What you are missing, as asked, is that whether a flat or a house, they have to pay a premium for that extra 50 years or 90 years.
When he purchased in the 70's the problem with leasehold houses was already understood and the Leasehold Reform Act 1967 in place. The advice would have been given that it was a wasting asset and that the lease should and could be extended. it was likely cheap for a reason..............
At the end of the lease there is no new lease. He is entitled to stay as an assured tenant at a Market rent not a ground rent, as if he was renting in the private sector albiet with greater security as as an assured tenant, not assured (shorthold).
Why would a property developer buy it with a 40 year lease?! the owner might want to pay him to get it back early if there were development rights that he could exploit, which would increase the vlaue, if you can persuade him to sell. That at least gives a cash sum to acquire or rent something long term say shared ownership.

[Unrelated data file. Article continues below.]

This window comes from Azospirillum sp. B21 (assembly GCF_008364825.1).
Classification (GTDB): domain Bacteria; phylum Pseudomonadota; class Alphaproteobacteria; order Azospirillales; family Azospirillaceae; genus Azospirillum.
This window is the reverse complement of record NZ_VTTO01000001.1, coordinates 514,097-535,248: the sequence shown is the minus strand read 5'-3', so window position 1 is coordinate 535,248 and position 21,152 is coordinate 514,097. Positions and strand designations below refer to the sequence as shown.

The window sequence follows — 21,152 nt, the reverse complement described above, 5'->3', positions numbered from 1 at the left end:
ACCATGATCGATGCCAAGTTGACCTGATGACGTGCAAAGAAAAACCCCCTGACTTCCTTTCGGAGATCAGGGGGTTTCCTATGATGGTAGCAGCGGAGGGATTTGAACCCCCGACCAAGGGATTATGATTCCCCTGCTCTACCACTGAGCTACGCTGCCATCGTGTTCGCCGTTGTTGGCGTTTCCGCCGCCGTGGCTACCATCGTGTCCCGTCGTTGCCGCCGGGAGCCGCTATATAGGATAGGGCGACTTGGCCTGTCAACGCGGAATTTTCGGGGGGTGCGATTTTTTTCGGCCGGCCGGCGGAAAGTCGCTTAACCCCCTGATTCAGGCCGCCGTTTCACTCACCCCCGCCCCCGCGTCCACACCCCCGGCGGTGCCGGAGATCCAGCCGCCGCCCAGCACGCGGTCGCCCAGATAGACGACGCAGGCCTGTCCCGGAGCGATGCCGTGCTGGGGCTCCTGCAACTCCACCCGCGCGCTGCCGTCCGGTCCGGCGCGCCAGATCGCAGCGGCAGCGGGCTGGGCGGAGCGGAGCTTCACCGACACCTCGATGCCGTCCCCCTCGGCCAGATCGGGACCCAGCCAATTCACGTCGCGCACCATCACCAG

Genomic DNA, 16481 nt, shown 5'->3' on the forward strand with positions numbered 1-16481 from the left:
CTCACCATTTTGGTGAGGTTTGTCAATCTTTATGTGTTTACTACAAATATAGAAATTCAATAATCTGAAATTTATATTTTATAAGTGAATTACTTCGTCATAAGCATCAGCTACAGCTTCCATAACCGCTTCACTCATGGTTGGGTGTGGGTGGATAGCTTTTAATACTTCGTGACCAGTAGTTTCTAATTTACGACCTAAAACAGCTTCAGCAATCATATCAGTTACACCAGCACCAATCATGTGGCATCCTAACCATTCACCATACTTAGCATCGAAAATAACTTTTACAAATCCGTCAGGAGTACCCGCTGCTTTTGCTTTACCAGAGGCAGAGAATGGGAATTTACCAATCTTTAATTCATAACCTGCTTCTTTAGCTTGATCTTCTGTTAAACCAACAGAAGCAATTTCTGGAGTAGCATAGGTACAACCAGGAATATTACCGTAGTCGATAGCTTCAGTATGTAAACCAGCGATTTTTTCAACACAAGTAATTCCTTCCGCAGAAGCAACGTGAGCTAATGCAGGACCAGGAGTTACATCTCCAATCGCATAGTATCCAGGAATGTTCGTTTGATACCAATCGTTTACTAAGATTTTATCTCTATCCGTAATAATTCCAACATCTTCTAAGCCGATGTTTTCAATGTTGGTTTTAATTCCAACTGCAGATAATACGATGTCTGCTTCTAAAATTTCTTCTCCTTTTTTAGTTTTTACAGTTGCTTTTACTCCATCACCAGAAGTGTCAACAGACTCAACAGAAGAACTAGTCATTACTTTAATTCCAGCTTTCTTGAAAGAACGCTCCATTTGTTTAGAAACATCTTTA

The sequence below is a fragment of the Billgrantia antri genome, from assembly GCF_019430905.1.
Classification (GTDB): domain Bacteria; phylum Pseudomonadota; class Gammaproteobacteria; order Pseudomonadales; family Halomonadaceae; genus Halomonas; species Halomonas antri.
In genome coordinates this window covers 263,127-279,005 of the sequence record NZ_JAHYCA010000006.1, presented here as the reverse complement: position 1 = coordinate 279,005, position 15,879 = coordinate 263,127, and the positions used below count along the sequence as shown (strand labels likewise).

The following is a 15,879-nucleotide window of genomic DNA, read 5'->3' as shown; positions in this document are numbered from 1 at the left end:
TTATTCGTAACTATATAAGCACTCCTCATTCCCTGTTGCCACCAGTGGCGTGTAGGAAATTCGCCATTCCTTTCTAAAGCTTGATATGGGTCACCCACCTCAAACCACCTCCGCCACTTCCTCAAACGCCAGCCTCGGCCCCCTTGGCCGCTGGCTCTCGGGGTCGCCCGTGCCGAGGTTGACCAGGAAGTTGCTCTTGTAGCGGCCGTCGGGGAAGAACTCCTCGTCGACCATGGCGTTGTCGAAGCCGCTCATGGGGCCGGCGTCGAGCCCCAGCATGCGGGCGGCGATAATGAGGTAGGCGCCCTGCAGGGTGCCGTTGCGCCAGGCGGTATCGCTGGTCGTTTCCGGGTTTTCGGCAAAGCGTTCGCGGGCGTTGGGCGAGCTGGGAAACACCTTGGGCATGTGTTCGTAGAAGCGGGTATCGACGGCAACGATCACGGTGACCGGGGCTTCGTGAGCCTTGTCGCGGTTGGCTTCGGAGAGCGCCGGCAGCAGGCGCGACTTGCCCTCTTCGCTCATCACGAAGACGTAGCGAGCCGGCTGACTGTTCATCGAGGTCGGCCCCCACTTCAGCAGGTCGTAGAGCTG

Harsh it may seem but when he bought it it was what it was a short 56 years lease that would cost a lot to extend or there would be nothing for his family to inherit. Nowt to do with fairness it is wata it is and you make your choice....
Based on the information posted, I offer my thoughts.Any action you then take is your liability. While commending individual effort, there is no substitute for a thorough review of documents and facts by paid for professional advisers. More ramblings atleaseholdpropertymanager.blogspot.com